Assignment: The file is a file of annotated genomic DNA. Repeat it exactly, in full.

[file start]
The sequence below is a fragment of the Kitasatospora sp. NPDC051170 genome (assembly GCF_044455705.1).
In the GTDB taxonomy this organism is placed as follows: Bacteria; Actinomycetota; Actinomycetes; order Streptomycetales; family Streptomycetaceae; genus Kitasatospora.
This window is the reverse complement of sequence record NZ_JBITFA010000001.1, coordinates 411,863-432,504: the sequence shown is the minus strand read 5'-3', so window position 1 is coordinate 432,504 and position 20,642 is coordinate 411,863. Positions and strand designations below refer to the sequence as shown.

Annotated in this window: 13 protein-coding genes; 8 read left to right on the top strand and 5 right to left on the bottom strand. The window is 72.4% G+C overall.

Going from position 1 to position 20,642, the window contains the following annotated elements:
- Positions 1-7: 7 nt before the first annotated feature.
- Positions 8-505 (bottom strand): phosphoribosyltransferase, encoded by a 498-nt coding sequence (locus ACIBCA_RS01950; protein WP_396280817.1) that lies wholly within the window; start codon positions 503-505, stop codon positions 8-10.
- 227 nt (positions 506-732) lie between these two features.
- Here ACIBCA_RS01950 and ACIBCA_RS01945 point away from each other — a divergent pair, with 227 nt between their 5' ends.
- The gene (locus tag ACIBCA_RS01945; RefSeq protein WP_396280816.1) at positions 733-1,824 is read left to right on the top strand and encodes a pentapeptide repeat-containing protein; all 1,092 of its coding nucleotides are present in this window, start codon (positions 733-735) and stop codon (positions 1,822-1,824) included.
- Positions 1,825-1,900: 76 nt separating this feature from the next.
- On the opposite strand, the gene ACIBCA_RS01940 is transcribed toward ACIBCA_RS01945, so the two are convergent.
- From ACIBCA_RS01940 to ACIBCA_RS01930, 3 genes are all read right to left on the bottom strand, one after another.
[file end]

The sequence below is a fragment of the Kitasatospora sp. NPDC051170 genome (assembly GCF_044455705.1).
In the GTDB taxonomy this organism is placed as follows: Bacteria; Actinomycetota; Actinomycetes; order Streptomycetales; family Streptomycetaceae; genus Kitasatospora.
This window is the reverse complement of sequence record NZ_JBITFA010000001.1, coordinates 411,863-432,504: the sequence shown is the minus strand read 5'-3', so window position 1 is coordinate 432,504 and position 20,642 is coordinate 411,863. Positions and strand designations below refer to the sequence as shown.

Annotated in this window: 13 protein-coding genes; 8 read left to right on the top strand and 5 right to left on the bottom strand. The window is 72.4% G+C overall.

Going from position 1 to position 20,642, the window contains the following annotated elements:
- Positions 1-7: 7 nt before the first annotated feature.
- Positions 8-505 (bottom strand): phosphoribosyltransferase, encoded by a 498-nt coding sequence (locus ACIBCA_RS01950; protein WP_396280817.1) that lies wholly within the window; start codon positions 503-505, stop codon positions 8-10.
- 227 nt (positions 506-732) lie between these two features.
- Here ACIBCA_RS01950 and ACIBCA_RS01945 point away from each other — a divergent pair, with 227 nt between their 5' ends.
- The gene (locus tag ACIBCA_RS01945; RefSeq protein WP_396280816.1) at positions 733-1,824 is read left to right on the top strand and encodes a pentapeptide repeat-containing protein; all 1,092 of its coding nucleotides are present in this window, start codon (positions 733-735) and stop codon (positions 1,822-1,824) included.
- Positions 1,825-1,900: 76 nt separating this feature from the next.
- On the opposite strand, the gene ACIBCA_RS01940 is transcribed toward ACIBCA_RS01945, so the two are convergent.
- From ACIBCA_RS01940 to ACIBCA_RS01930, 3 genes are all read right to left on the bottom strand, one after another.